Inhibitory nodes in self-assembling networks mimic the human brain

Our brains are incredibly plastic—able to change as we learn and grow older, able to recover from injury and remap functions around damage. These changes are thanks to the fact that the brain’s synapses can strengthen when cells at the ends of those synapses fire in sequence more frequently.

But in a healthy brain, particular signals that travel over the synapses must also sometimes be slowed or stopped. Inhibitory neurons keep those impulses in check and destroy unused synapses.

Wire formed at ΔV = 25 kV showing a typical wire at zero transverse field and the deformed wire after the transverse field is switched on.
Wire formed at ΔV = 25 kV showing a typical wire at zero transverse field and the deformed wire after the transverse field is switched on.
Recent work by University of Illinois physicist Alfred Hubler and doctoral student Cory Stephenson shows that this same break in the action can occur in self-assembling networks of wires. By exposing these wires to an electrical field that runs across the current traveling through the wire, they showed for the first time that these self-assembling systems could form inhibitory nodes and destroy undesirable connections.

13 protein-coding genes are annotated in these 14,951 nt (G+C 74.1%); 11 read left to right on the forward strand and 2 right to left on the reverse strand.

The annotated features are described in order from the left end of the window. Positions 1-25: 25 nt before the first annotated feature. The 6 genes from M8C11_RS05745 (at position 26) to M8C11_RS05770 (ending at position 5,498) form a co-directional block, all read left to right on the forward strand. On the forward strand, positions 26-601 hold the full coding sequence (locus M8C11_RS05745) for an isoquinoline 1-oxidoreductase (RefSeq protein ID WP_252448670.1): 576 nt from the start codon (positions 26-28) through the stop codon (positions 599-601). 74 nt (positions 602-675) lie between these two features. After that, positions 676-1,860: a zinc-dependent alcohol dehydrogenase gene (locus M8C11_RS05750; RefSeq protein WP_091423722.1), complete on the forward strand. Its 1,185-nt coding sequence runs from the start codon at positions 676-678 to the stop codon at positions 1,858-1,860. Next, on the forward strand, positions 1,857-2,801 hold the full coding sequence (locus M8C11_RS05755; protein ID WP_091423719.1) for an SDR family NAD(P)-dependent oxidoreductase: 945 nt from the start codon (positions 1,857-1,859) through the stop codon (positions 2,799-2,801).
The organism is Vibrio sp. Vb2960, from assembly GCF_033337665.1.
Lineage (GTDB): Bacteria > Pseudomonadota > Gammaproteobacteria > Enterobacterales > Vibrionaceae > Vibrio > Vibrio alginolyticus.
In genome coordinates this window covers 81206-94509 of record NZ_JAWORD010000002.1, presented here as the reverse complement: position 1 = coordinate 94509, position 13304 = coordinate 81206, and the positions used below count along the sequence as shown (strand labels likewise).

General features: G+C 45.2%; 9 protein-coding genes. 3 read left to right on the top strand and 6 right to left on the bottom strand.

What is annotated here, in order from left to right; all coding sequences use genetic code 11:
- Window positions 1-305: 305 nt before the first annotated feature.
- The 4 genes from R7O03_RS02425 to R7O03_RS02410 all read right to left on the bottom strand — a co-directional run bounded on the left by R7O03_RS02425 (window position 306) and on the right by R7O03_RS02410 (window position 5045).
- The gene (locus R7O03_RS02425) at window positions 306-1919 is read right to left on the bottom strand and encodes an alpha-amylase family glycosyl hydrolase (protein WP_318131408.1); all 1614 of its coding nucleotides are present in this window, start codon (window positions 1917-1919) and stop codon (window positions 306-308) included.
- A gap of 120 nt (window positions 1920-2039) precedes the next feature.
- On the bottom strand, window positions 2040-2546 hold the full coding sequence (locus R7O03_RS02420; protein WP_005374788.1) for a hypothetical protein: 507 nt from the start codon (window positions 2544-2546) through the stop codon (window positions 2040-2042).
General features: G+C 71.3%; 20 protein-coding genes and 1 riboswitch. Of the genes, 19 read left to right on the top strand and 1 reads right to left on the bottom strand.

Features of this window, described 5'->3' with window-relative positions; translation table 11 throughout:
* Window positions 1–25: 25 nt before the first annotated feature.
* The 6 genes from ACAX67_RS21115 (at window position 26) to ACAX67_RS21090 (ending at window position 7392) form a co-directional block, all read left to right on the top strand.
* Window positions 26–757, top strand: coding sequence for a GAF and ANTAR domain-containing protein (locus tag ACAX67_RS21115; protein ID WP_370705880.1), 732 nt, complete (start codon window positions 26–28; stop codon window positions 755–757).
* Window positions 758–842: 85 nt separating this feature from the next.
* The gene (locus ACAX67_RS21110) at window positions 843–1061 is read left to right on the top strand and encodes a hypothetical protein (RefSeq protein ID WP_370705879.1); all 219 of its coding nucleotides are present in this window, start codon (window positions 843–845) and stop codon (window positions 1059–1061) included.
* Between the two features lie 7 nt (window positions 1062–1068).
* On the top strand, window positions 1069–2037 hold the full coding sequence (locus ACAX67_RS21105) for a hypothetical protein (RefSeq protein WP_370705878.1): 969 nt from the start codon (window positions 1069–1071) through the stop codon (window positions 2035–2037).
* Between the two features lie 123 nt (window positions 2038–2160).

The research paper, “Stability and conductivity of self assembled wires in a transverse electric field,” was published this week in Scientific Reports.

“Inhibitory nodes are very important,” Hubler said. “They’re basically a resistor that changes conductance whether that’s in an electrical system or a brain.”

With these resistors in place, Hubler said researchers are one step closer to designing “engineered brains,” which could someday be built to independently solve any number of problems.

“Every biological system is also a physical system. Biological systems are constrained to certain conditions—a human must breathe oxygen and live in a very narrow temperature range—that engineered systems don’t face,” Hubler said.

“We can engineer a probe to fly to the moon, Pluto, even exit the solar system, but a bird can’t do that.”

Hubler’s work is supported by the Defense Advanced Research Projects Agency’s Physical Intelligence program. It explores “intelligence engineered from first principles” to create “new classes of electronic computational, and chemical systems.” As part of the program, Hubler and Stephenson also worked with chemists at Wake Forest University and psychologists and cognition experts at the University of Connecticut.
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Contact: Alfred W. Hubler, Department of Physics, University of Illinois at Urbana-Champaign, 217/244-5892, [email protected]

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